Rain barrels, also known as water butts, are large containers you can place under your home’s downspout to collect rainwater. Many states have regulations against using rainwater for human consumption (also known as potable) but don’t regulate it for non-potable uses.
Collecting rainwater is a great way to ensure your garden gets plenty of moisture. It also cuts down on your water bill. Make the most of your catchment system by avoiding these common mistakes.
Common Mistakes to Avoid When Using a Rain Barrel
1. Lack of Proper Maintenance
Stagnant water in rain barrels leads to the breeding of mosquitos and other pests. It also fosters algae and bacterial growth, which is why you need to check the health of your system on a regular basis.
Inspect for leaks, ensure all connections are secure, and replace worn parts. Also, check for clogs or blockages in the downspout or barrel’s outlet.
2. Incorrect Placement
Incorrect placement of your rain barrel minimizes the amount of water you’re collecting. Your rain barrel should go on a level surface beneath one of your gutter system’s downspouts.
If you plan to irrigate your lawn or garden with the water from your rain barrel, choose the downspout closest to the garden. Because rain barrels don’t have much water pressure, the water may not be able to travel very far.
3. Not Using a Diverter
Not using a diverter leads to a higher concentration of contaminants and solids in the stored water, which can clog up the system. A first flush diverter or a roof washer diverts the first flow of rainwater, which carries most of the dirt and debris from the roof.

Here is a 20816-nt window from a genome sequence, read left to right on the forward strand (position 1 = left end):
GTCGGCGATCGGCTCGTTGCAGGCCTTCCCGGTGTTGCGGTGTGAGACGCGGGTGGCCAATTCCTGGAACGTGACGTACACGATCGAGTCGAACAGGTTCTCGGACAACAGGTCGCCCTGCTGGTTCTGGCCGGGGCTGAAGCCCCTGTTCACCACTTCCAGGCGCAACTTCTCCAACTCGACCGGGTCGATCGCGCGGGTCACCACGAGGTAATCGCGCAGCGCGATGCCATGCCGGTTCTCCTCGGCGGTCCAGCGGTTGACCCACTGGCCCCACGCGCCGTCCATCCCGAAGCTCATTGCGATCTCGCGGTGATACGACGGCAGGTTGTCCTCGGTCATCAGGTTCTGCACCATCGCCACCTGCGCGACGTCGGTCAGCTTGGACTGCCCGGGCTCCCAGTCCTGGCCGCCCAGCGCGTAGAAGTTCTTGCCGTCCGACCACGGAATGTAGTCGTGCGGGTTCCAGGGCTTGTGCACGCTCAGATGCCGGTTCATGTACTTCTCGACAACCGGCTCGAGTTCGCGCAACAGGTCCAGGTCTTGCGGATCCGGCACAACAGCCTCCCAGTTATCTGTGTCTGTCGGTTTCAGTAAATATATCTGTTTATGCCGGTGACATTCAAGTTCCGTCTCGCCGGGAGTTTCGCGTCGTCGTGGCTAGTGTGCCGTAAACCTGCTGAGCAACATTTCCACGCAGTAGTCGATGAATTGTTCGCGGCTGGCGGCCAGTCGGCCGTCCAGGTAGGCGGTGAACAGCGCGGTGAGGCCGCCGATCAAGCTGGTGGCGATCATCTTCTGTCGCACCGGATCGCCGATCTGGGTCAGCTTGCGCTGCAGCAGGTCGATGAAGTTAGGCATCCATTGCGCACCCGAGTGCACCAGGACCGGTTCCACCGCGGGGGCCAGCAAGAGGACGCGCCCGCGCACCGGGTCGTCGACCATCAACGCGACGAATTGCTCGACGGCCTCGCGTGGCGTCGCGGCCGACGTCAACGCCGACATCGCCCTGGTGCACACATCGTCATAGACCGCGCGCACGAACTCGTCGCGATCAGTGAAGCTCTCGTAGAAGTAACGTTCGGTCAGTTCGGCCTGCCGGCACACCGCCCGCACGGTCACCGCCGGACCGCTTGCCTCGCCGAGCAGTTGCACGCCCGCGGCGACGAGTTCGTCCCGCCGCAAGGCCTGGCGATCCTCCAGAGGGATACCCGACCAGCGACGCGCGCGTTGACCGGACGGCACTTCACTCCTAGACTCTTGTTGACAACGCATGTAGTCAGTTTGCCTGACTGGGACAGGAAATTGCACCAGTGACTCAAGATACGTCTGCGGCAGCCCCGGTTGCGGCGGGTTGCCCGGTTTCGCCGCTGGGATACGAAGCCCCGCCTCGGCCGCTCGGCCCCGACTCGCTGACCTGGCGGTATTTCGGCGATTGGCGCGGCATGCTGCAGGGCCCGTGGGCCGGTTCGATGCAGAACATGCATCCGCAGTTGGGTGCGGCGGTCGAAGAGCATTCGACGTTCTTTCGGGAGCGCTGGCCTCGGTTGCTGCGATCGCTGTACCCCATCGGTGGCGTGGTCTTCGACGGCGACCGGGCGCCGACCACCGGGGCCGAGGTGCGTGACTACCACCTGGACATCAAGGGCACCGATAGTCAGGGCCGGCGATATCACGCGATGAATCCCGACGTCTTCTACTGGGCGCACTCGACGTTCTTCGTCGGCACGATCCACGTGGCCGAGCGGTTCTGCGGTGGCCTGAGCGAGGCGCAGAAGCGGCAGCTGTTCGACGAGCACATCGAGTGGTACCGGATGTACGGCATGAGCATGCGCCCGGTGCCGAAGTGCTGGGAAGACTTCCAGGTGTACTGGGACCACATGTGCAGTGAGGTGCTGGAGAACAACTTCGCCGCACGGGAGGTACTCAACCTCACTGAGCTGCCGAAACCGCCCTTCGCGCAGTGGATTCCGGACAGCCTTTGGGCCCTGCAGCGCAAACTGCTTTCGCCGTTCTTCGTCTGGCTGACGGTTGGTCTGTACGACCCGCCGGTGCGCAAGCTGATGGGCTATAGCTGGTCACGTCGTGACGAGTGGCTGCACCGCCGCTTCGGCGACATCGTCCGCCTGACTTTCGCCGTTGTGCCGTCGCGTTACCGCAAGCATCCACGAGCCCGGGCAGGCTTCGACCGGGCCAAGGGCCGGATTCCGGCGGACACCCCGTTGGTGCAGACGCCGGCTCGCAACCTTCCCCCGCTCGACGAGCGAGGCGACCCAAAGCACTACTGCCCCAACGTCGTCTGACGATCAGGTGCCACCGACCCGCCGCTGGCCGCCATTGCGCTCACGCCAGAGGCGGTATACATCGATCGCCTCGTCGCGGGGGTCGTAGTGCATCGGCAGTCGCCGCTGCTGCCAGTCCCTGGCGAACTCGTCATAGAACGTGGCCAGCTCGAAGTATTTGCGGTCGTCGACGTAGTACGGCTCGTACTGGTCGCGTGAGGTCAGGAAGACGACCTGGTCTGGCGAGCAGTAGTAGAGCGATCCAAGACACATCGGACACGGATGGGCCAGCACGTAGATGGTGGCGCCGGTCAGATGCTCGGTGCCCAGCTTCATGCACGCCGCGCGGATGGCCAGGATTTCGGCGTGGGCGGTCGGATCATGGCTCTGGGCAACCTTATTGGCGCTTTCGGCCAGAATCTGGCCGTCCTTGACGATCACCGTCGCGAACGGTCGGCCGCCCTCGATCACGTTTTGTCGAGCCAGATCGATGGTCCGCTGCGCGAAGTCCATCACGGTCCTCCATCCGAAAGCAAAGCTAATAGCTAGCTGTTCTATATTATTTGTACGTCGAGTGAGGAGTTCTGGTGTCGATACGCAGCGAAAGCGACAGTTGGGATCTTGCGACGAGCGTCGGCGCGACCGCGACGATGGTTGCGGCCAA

To install a diverter, cut a downspout section and attach the diverter to it. Ensure the diverter has an inlet for the rainwater and an outlet for the excess water. Connect a hose or pipe to the diverter’s outlet, which will divert the excess water away from the barrel.
Direct the water to a garden, a porous area, or a drainage system. Ensure the water flows away from your house’s foundation to prevent potential damage. Additional pre-filtration methods like mesh filters further remove contaminants before storing the water.
4. Overflow Issues
If your rain barrel overflows toward your home’s foundation, it can ruin it, causing shifting and a leaky basement. Make sure excess water is diverted away from the home.
5. Not Covering the Barrel
Uncovered rain barrels are a breeding ground for mosquitos and algae. Use a lid or piece of mesh to ensure your barrel is always covered.
6. Ignoring Local Regulations
Although collecting rainwater isn’t illegal, some states have regulations on this matter. Research your state’s laws and adhere to them to avoid fines or legal problems.